#MeToo: Sexual harassment and company value
Mads Borelli-Kjaer, Laurids Moehl Schack & Ulf Nielsson
Journal of Corporate Finance, forthcoming
We identify the impact of reported sexual harassment on firm value through the use of a unique hand-collected sample consisting of around 200 incidents that all include novel event- and firm-specific characteristics. The average effect of a sexual harassment scandal is significantly negative and robust, with around 1.5% abnormal decrease in market value over the event day and the following trading day. In the cross section, the effect is considerably amplified by the involvement of a CEO in the scandal, high news coverage and number of accusers, while firms' self-disclosure of misconduct mitigates the effect. The average magnitude of impact is unchanged before and after the #MeToo movement, but the frequency of scandals in the media translates to a four-fold increase in the risk of becoming embroiled in a scandal. Proxies of public sentiment rather than direct penalties and loss of productivity are found to correlate with the magnitude of impact.
Who Else Likes it? Perceived Gender of Social Endorsers Predicts Gender Equality Support
Jessica Roden, Matea Mustafaj & Muniba Saleem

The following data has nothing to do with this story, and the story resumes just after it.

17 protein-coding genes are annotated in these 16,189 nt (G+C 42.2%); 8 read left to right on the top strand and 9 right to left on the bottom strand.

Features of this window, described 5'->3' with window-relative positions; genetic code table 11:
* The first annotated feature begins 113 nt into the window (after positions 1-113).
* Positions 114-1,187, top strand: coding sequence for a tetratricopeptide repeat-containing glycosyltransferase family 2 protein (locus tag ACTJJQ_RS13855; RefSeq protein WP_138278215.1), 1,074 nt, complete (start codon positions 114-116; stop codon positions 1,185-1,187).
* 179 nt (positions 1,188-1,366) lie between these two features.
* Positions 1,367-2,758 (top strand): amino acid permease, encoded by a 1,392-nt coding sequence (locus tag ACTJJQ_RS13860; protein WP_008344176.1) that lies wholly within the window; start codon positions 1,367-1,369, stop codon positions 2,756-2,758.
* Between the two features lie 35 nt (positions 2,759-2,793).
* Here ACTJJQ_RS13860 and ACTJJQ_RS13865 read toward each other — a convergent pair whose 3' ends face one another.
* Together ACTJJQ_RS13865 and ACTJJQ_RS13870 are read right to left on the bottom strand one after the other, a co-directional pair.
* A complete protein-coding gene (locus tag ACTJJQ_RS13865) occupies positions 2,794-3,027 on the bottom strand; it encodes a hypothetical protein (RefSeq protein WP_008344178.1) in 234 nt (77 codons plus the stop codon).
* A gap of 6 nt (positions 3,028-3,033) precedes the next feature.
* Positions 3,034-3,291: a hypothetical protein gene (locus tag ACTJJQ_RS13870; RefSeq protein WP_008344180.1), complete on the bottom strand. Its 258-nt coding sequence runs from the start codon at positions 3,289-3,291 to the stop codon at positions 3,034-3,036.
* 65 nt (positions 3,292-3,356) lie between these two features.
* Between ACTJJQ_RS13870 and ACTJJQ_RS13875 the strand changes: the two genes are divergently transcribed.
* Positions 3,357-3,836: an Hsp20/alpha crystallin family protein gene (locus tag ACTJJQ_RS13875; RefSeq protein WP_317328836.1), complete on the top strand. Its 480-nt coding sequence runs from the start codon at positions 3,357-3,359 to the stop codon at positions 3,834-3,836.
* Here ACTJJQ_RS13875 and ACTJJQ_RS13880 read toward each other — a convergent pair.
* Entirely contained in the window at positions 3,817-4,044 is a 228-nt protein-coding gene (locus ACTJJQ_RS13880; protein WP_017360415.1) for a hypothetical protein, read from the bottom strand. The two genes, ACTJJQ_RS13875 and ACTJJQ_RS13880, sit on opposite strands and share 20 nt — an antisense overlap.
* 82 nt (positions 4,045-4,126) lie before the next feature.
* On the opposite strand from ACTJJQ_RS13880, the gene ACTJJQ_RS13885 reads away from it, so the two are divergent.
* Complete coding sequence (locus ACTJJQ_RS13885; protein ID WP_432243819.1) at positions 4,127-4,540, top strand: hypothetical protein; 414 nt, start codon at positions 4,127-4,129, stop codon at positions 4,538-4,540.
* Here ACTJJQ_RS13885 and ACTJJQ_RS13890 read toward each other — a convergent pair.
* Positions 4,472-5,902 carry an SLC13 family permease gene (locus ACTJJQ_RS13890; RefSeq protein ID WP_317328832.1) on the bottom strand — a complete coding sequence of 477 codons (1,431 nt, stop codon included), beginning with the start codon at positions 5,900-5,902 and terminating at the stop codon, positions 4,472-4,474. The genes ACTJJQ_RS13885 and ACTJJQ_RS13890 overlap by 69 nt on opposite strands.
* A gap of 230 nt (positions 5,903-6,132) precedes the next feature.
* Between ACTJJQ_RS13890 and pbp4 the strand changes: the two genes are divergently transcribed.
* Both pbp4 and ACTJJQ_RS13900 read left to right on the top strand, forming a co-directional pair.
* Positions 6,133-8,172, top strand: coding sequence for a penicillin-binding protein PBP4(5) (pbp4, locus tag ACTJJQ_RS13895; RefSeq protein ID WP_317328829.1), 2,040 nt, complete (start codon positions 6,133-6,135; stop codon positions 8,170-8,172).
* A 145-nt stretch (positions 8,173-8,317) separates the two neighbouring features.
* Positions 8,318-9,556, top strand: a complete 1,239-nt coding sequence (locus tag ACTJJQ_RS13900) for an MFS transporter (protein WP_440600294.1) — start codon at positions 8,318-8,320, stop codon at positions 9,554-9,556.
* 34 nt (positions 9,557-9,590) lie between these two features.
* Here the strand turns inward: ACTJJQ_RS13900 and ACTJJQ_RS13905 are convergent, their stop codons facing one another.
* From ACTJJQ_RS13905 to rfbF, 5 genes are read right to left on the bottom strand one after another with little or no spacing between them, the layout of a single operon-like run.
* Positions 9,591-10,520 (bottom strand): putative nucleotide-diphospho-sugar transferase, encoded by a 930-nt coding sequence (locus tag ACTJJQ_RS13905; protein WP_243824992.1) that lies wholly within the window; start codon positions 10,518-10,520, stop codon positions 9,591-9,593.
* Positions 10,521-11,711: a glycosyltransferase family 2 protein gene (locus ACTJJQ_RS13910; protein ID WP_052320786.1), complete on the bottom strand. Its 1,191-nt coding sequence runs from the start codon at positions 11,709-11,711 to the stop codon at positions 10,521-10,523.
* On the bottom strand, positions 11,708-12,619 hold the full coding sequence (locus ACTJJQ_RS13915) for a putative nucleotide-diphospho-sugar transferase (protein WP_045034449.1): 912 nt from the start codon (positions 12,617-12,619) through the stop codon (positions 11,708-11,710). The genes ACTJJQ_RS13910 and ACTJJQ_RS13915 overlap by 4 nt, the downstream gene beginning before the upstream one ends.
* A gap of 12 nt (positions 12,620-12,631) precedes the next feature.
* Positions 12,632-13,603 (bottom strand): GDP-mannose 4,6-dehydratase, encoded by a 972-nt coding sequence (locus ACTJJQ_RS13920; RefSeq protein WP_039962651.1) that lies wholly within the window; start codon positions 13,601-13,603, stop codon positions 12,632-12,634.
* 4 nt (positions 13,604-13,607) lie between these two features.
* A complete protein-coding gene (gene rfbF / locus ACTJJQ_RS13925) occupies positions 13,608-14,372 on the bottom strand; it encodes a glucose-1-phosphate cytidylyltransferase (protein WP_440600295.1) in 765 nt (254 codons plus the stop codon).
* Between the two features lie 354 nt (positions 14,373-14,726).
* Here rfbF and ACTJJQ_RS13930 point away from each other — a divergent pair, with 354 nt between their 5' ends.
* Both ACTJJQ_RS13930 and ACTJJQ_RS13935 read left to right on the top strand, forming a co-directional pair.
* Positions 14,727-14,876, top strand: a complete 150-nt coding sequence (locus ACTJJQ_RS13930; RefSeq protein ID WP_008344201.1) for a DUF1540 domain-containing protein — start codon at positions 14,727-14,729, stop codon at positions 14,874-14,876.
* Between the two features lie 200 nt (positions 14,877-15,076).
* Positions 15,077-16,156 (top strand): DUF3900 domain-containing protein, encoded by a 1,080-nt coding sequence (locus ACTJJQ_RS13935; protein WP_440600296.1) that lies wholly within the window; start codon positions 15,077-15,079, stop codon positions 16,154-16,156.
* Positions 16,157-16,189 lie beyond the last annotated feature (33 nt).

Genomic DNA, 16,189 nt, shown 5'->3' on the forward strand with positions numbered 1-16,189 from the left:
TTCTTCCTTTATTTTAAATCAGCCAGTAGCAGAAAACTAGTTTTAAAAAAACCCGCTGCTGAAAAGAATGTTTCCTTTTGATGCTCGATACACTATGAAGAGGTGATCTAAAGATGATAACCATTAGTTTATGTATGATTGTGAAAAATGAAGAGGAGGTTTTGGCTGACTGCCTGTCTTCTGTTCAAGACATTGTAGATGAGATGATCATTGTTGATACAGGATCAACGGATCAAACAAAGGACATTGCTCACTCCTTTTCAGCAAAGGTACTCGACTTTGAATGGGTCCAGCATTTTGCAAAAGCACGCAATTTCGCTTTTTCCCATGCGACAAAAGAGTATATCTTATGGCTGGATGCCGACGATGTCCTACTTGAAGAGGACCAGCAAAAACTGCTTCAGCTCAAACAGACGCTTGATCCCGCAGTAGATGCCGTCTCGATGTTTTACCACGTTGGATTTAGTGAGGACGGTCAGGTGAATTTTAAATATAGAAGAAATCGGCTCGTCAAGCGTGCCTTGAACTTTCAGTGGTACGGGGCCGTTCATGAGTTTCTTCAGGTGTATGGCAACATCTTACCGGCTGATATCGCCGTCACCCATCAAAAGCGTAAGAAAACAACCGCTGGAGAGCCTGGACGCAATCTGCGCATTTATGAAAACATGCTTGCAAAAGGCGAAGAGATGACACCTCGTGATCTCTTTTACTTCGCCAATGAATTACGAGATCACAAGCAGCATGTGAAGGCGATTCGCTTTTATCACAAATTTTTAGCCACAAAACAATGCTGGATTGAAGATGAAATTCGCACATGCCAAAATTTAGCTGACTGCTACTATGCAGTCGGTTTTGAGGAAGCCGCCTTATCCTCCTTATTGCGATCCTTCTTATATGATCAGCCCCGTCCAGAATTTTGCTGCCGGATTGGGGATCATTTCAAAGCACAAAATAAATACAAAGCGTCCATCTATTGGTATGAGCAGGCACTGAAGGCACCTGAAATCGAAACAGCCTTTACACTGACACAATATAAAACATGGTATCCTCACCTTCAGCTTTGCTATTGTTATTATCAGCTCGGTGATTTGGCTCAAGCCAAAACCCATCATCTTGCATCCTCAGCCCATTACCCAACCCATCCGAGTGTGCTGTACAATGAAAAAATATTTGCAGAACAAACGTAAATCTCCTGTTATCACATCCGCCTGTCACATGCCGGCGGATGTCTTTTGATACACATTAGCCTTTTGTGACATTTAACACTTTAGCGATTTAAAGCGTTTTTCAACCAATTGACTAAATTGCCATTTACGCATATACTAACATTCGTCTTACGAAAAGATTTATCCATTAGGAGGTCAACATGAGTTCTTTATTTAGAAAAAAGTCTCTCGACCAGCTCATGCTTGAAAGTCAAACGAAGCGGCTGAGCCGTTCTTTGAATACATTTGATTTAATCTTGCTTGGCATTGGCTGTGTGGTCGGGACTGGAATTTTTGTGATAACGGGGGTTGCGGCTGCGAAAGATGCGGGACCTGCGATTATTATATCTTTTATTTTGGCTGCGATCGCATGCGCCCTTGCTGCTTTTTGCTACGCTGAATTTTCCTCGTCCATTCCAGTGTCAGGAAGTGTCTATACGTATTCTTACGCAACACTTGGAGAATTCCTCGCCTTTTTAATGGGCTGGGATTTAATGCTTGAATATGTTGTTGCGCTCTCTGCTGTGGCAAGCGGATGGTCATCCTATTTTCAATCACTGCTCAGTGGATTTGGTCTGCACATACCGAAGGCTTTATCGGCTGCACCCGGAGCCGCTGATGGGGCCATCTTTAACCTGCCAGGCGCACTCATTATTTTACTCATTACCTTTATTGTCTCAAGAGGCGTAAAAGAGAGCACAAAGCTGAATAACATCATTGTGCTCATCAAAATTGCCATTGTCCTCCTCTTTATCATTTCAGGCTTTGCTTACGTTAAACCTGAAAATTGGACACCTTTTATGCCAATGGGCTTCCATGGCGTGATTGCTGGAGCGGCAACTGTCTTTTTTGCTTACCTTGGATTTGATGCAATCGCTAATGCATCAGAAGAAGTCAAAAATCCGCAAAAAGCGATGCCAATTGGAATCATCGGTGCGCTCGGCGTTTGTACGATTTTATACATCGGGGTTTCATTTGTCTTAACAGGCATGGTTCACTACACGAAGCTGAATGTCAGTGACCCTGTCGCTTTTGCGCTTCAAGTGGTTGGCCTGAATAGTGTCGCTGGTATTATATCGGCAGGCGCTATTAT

Computers in Human Behavior, forthcoming
Research suggests that messaging by men can garner broader support from both men and women around gender equality issues. How might this influence operate in a social media environment which includes peripheral cues in addition to the message sender’s identity such as the number and identities of people who are engaging with the message? The present online experiment (N = 344) examines how the actual and presumed gender identity of a tweet’s social endorsers influence group norms and solidarity for gender equality among men. Results reveal that higher estimates of male endorsement lead men to have greater support for gender equality policies. These results highlight the importance of ingroup norms communicated through social endorsements in garnering men’s support for gender equality within a social media context.
Self-image Bias and Lost Talent
Marciano Siniscalchi & Pietro Veronesi
NBER Working Paper, December 2020
We propose an overlapping-generations model in which established researchers evaluate the research of new researchers. All researchers are differentially endowed with equally desirable research characteristics and belong to two groups, M or F, which have identical ex-ante productivity distributions. Evaluations are group-blind. Yet, when research is evaluated on many characteristics, evaluators' self-image bias and mild between-group heterogeneity lead the initially larger group, say M, to dominate indefinitely. M-researchers only accept the research of young scholars with characteristics close to theirs. Promoted F-researchers are thus few and "similar" to M-researchers, perpetuating the asymmetry. This talent loss is exacerbated by candidates' career concerns and institutions' focus on hiring faculty whose research will be approved by established researchers. Mentorship reduces group imbalance, but it increases the F-group talent loss. Affirmative action reduces both. Our model's predictions are consistent with existing empirical evidence on female participation in academic economics.